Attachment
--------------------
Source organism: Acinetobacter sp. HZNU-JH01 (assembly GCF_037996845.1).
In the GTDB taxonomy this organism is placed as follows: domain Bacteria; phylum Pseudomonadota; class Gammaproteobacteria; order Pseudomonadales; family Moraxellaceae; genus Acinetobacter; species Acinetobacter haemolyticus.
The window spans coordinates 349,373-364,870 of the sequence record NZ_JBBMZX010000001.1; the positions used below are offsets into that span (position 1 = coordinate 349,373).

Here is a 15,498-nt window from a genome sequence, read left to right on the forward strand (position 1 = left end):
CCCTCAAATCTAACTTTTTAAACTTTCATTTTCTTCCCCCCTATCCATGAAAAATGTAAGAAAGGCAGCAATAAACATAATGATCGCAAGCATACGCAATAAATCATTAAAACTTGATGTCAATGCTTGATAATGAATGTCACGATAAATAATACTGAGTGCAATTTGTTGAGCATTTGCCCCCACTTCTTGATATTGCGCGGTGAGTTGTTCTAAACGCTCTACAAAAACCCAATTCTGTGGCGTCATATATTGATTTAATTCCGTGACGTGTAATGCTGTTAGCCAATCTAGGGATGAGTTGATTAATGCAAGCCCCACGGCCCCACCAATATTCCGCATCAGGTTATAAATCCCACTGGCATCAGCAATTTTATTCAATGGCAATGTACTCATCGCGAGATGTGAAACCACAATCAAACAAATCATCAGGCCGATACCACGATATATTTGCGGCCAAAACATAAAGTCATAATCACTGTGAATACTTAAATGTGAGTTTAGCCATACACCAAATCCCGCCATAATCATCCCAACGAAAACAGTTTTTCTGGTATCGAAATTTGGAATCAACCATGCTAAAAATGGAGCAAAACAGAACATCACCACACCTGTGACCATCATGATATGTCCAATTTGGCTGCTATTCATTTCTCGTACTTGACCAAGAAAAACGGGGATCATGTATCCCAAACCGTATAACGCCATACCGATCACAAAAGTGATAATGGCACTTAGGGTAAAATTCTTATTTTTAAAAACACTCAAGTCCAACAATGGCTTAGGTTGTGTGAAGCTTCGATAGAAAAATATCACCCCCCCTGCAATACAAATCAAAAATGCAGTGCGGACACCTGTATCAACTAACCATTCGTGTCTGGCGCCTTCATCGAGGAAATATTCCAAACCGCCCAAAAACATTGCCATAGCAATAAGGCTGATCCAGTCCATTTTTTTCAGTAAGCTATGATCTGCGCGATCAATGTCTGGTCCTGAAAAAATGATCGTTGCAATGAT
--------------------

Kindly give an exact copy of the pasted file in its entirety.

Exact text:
Source organism: Acinetobacter sp. HZNU-JH01 (assembly GCF_037996845.1).
In the GTDB taxonomy this organism is placed as follows: domain Bacteria; phylum Pseudomonadota; class Gammaproteobacteria; order Pseudomonadales; family Moraxellaceae; genus Acinetobacter; species Acinetobacter haemolyticus.
The window spans coordinates 349,373-364,870 of the sequence record NZ_JBBMZX010000001.1; the positions used below are offsets into that span (position 1 = coordinate 349,373).

Here is a 15,498-nt window from a genome sequence, read left to right on the forward strand (position 1 = left end):
CCCTCAAATCTAACTTTTTAAACTTTCATTTTCTTCCCCCCTATCCATGAAAAATGTAAGAAAGGCAGCAATAAACATAATGATCGCAAGCATACGCAATAAATCATTAAAACTTGATGTCAATGCTTGATAATGAATGTCACGATAAATAATACTGAGTGCAATTTGTTGAGCATTTGCCCCCACTTCTTGATATTGCGCGGTGAGTTGTTCTAAACGCTCTACAAAAACCCAATTCTGTGGCGTCATATATTGATTTAATTCCGTGACGTGTAATGCTGTTAGCCAATCTAGGGATGAGTTGATTAATGCAAGCCCCACGGCCCCACCAATATTCCGCATCAGGTTATAAATCCCACTGGCATCAGCAATTTTATTCAATGGCAATGTACTCATCGCGAGATGTGAAACCACAATCAAACAAATCATCAGGCCGATACCACGATATATTTGCGGCCAAAACATAAAGTCATAATCACTGTGAATACTTAAATGTGAGTTTAGCCATACACCAAATCCCGCCATAATCATCCCAACGAAAACAGTTTTTCTGGTATCGAAATTTGGAATCAACCATGCTAAAAATGGAGCAAAACAGAACATCACCACACCTGTGACCATCATGATATGTCCAATTTGGCTGCTATTCATTTCTCGTACTTGACCAAGAAAAACGGGGATCATGTATCCCAAACCGTATAACGCCATACCGATCACAAAAGTGATAATGGCACTTAGGGTAAAATTCTTATTTTTAAAAACACTCAAGTCCAACAATGGCTTAGGTTGTGTGAAGCTTCGATAGAAAAATATCACCCCCCCTGCAATACAAATCAAAAATGCAGTGCGGACACCTGTATCAACTAACCATTCGTGTCTGGCGCCTTCATCGAGGAAATATTCCAAACCGCCCAAAAACATTGCCATAGCAATAAGGCTGATCCAGTCCATTTTTTTCAGTAAGCTATGATCTGCGCGATCAATGTCTGGTCCTGAAAAAATGATCGTTGCAATGAT